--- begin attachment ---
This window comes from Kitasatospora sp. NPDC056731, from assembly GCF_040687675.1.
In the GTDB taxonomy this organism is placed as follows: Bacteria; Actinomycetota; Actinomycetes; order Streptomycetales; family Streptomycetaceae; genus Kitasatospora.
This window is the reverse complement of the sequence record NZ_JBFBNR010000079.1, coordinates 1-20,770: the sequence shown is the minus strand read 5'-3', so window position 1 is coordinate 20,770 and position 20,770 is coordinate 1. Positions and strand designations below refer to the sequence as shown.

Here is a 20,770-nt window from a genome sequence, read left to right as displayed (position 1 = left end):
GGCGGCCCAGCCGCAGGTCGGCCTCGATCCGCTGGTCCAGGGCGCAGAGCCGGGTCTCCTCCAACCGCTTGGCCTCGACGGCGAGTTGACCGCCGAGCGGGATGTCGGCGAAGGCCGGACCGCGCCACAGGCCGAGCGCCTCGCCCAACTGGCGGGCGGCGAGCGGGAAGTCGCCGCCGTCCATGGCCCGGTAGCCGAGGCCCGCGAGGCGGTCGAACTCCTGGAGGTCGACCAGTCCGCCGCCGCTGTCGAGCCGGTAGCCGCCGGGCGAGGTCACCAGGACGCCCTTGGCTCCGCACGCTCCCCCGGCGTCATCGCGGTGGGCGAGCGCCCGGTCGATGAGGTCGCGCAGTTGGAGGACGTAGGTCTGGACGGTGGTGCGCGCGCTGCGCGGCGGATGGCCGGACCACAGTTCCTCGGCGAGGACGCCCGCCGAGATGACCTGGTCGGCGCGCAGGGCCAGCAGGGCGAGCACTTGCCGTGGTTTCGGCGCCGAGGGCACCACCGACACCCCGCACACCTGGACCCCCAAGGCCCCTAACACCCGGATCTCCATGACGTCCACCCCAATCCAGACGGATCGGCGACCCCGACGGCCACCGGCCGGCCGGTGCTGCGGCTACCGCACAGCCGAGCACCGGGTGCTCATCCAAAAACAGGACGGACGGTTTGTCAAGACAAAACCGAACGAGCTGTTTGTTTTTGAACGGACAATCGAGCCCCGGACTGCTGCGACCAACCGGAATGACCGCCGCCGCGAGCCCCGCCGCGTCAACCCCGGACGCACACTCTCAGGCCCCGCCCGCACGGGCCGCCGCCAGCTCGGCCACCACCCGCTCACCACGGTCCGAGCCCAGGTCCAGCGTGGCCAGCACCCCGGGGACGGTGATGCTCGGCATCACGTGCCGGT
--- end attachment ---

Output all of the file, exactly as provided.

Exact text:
This window comes from Kitasatospora sp. NPDC056731, from assembly GCF_040687675.1.
In the GTDB taxonomy this organism is placed as follows: Bacteria; Actinomycetota; Actinomycetes; order Streptomycetales; family Streptomycetaceae; genus Kitasatospora.
This window is the reverse complement of the sequence record NZ_JBFBNR010000079.1, coordinates 1-20,770: the sequence shown is the minus strand read 5'-3', so window position 1 is coordinate 20,770 and position 20,770 is coordinate 1. Positions and strand designations below refer to the sequence as shown.

Here is a 20,770-nt window from a genome sequence, read left to right as displayed (position 1 = left end):
GGCGGCCCAGCCGCAGGTCGGCCTCGATCCGCTGGTCCAGGGCGCAGAGCCGGGTCTCCTCCAACCGCTTGGCCTCGACGGCGAGTTGACCGCCGAGCGGGATGTCGGCGAAGGCCGGACCGCGCCACAGGCCGAGCGCCTCGCCCAACTGGCGGGCGGCGAGCGGGAAGTCGCCGCCGTCCATGGCCCGGTAGCCGAGGCCCGCGAGGCGGTCGAACTCCTGGAGGTCGACCAGTCCGCCGCCGCTGTCGAGCCGGTAGCCGCCGGGCGAGGTCACCAGGACGCCCTTGGCTCCGCACGCTCCCCCGGCGTCATCGCGGTGGGCGAGCGCCCGGTCGATGAGGTCGCGCAGTTGGAGGACGTAGGTCTGGACGGTGGTGCGCGCGCTGCGCGGCGGATGGCCGGACCACAGTTCCTCGGCGAGGACGCCCGCCGAGATGACCTGGTCGGCGCGCAGGGCCAGCAGGGCGAGCACTTGCCGTGGTTTCGGCGCCGAGGGCACCACCGACACCCCGCACACCTGGACCCCCAAGGCCCCTAACACCCGGATCTCCATGACGTCCACCCCAATCCAGACGGATCGGCGACCCCGACGGCCACCGGCCGGCCGGTGCTGCGGCTACCGCACAGCCGAGCACCGGGTGCTCATCCAAAAACAGGACGGACGGTTTGTCAAGACAAAACCGAACGAGCTGTTTGTTTTTGAACGGACAATCGAGCCCCGGACTGCTGCGACCAACCGGAATGACCGCCGCCGCGAGCCCCGCCGCGTCAACCCCGGACGCACACTCTCAGGCCCCGCCCGCACGGGCCGCCGCCAGCTCGGCCACCACCCGCTCACCACGGTCCGAGCCCAGGTCCAGCGTGGCCAGCACCCCGGGGACGGTGATGCTCGGCATCACGTGCCGGT